Playing with an injury

Picture courtesy — Unsplash

Far removed from the sporting arena, what does the word injury mean to those who of us who don’t play a sport for a living?

Wicketkeeper Wridhimman Saha is making a comeback to the Indian side after a long layoff due to injury. After MS Dhoni’s retirement from test cricket, it seemed as if Saha had no immediate competition when it came to keeping in test cricket. In the time that he has been away from the game, a young Rishab Pant has already made rapid strides in the game, such is the competition in international cricket.

Injuries are part and parcel of a sportsperson’s life and have ended many careers prematurely.

Today, there is a lot of science that goes into workload and injury management. Back in the day, it wasn’t uncommon for a player to hide an injury as they were afraid of losing their place in the playing XI. This can be disastrous.

To understand how injuries can affect a team, let’s take a real-life example from the Indian cricket team itself.

After India’s historic and triumphant World Cup win in 2011, the players played the IPL which began just six days after the World Cup ended. After the IPL, in June, they toured England as the No.1 Test side.

Back then, Zaheer Khan was the spearhead of the Indian bowling attack and he didn’t have the luxury, as the team has now, of having two or three good pacers who could attack the opposition in tandem. Zaheer Khan’s tour ended in the 14th over of the first test match he played due to a hamstring injury.

RP Singh, who initially showed a lot of promise as a medium pacer at the start of his career and then disappeared from the radar of Indian cricket itself was holidaying in Miami when he got a call — to join the Indian cricket team in England. He hadn’t played a test match in nearly two years and looked the part of an unfit player. He bowled terribly and on-air, Sir Ian Botham called his first over ‘the over ever bowled in test match cricket’. Incidentally, it was also the last time he featured in a test match for India.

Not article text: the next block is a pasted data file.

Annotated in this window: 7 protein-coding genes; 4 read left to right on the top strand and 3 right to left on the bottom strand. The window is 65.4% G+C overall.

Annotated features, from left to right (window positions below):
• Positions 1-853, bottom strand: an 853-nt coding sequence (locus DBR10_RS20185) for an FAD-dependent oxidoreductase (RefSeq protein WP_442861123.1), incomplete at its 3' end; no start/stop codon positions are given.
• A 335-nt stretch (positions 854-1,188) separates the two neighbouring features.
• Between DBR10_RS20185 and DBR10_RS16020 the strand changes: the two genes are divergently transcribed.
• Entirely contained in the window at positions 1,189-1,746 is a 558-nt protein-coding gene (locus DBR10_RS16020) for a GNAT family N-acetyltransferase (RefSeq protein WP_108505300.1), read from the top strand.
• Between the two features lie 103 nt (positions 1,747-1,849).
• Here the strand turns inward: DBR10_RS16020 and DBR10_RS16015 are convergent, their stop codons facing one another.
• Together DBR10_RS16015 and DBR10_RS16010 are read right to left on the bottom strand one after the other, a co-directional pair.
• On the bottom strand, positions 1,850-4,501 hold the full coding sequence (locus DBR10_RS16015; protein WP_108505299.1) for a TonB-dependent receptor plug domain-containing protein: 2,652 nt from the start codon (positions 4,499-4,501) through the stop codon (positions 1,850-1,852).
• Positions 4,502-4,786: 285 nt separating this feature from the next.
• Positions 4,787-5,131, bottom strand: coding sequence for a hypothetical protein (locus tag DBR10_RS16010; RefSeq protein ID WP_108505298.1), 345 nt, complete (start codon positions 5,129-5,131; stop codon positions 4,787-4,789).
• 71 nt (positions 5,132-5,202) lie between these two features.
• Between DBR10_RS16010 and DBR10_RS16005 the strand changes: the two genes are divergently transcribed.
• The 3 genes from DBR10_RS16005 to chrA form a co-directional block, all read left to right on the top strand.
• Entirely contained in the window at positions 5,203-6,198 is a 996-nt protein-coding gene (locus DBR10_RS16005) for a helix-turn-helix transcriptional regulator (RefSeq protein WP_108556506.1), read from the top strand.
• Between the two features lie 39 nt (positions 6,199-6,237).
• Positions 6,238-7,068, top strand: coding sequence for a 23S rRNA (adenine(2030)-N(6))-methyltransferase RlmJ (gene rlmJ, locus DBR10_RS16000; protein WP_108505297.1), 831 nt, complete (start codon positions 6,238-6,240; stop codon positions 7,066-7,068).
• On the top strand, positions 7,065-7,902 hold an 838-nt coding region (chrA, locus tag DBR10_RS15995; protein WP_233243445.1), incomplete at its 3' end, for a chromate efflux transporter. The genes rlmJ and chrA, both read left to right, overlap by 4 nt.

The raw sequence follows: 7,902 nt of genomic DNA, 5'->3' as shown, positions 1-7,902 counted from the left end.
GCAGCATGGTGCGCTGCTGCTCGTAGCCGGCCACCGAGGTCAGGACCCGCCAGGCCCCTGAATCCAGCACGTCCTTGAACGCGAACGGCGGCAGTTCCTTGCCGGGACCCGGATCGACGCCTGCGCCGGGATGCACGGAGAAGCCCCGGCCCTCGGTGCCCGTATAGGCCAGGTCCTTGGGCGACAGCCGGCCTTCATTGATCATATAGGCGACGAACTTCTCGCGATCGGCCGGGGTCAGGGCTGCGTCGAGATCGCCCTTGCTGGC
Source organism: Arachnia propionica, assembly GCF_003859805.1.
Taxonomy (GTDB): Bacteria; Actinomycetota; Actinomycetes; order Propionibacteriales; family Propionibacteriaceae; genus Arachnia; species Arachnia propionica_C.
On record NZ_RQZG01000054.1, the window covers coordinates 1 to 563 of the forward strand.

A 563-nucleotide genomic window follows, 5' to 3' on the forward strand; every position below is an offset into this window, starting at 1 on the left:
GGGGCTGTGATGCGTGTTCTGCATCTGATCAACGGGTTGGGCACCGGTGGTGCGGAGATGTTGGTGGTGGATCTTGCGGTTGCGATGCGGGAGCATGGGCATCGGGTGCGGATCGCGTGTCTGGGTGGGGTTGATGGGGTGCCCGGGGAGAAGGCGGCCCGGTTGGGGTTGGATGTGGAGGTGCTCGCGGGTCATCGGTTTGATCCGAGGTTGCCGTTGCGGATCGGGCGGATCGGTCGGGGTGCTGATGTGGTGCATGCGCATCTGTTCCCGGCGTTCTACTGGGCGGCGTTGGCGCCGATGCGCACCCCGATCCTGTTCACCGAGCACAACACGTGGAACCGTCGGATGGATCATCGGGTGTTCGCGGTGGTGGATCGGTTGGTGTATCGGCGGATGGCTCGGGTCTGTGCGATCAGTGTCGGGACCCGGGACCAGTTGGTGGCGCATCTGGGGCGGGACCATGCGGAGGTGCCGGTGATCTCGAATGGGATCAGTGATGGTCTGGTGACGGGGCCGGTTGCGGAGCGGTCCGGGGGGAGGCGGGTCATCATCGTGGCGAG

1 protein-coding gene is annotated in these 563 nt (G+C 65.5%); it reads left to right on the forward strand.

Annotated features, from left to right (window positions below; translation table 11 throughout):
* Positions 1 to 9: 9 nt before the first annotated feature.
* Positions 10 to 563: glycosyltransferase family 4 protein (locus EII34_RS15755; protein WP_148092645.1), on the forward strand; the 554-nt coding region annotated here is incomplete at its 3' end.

The trainwreck didn’t end there.

Harbhajan Singh, Yuvraj Singh, Virender Sehwag, Ishant Sharma, all suffered injuries and returned home early. Even Sachin Tendulkar didn’t play all the matches in the limited-overs series and out of desperation, the team recalled Rahul Dravid when he hadn’t been in the scheme of things in limited-overs cricket for nearly two years at that point.

The series was an unmitigated disaster. India lost the test series 0–4 and didn’t win a single match in the ODI series. After the series, it became apparent that barring a few players, the side that had toured England wasn’t fully fit physically or mentally. They came to the tour on the back of a World Cup win that had taken every ounce of energy out of them and then played the IPL with hardly any break in-between.

If anything, the series showed the importance of injury, fatigue and player management.

When a player chooses to hide an injury or play with one, it can have massive repercussions.

  • They can play and aggravate the injury, causing it to become more severe.
  • They can get the hopes of the team up by saying they’re fit but let them down and break their trust when they hobble off the field in pain, their injury obvious for everyone to see.

We think of injury only as physical — something that causes us physical pain and can be rectified with physical therapy, rehabilitation, medication and rest.

Now, ask yourself — Are you playing with an injury? Is your team playing with injuries?

Far removed from the sporting arena, what does the word injury mean to those who of us who don’t play a sport for a living?

A bad work-experience that is still troubling you is an injury

A troubling leadership experience that is affecting the way you lead is an injury.

A team in disarray is an injury.

A toxic atmosphere is an injury.

Being undermined is an injury.

In other words, anything that is affecting your performance and hurting you in some way is an injury.

When you look at it this way, you will very clearly be able to differentiate happy and successful teams and people from the not-so-happy and successful ones. You will also be able to identify the times when you were playing with minimal injury and the times when you were pushing yourself to perform with an injury that needed to be addressed.

When a person or a group of people is lugging around a cartload of mental cache, anger, distrust, and fear, it is near impossible for them to put up a good performance. Even if they manage to cobble together a performance, the toll all these unaddressed issues takes on them will eventually boil over and affect them.

Just like a sportsperson, we can never be totally injury-free.

Yet, not addressing issues that are holding us back will only hinder our performance.

The sooner you address something that has been hurting you, find a way around it and deal with it, the quicker you can get back to being match-fit.

UI and digital Writer. Amateur runner and yogi. Future podcaster and author.

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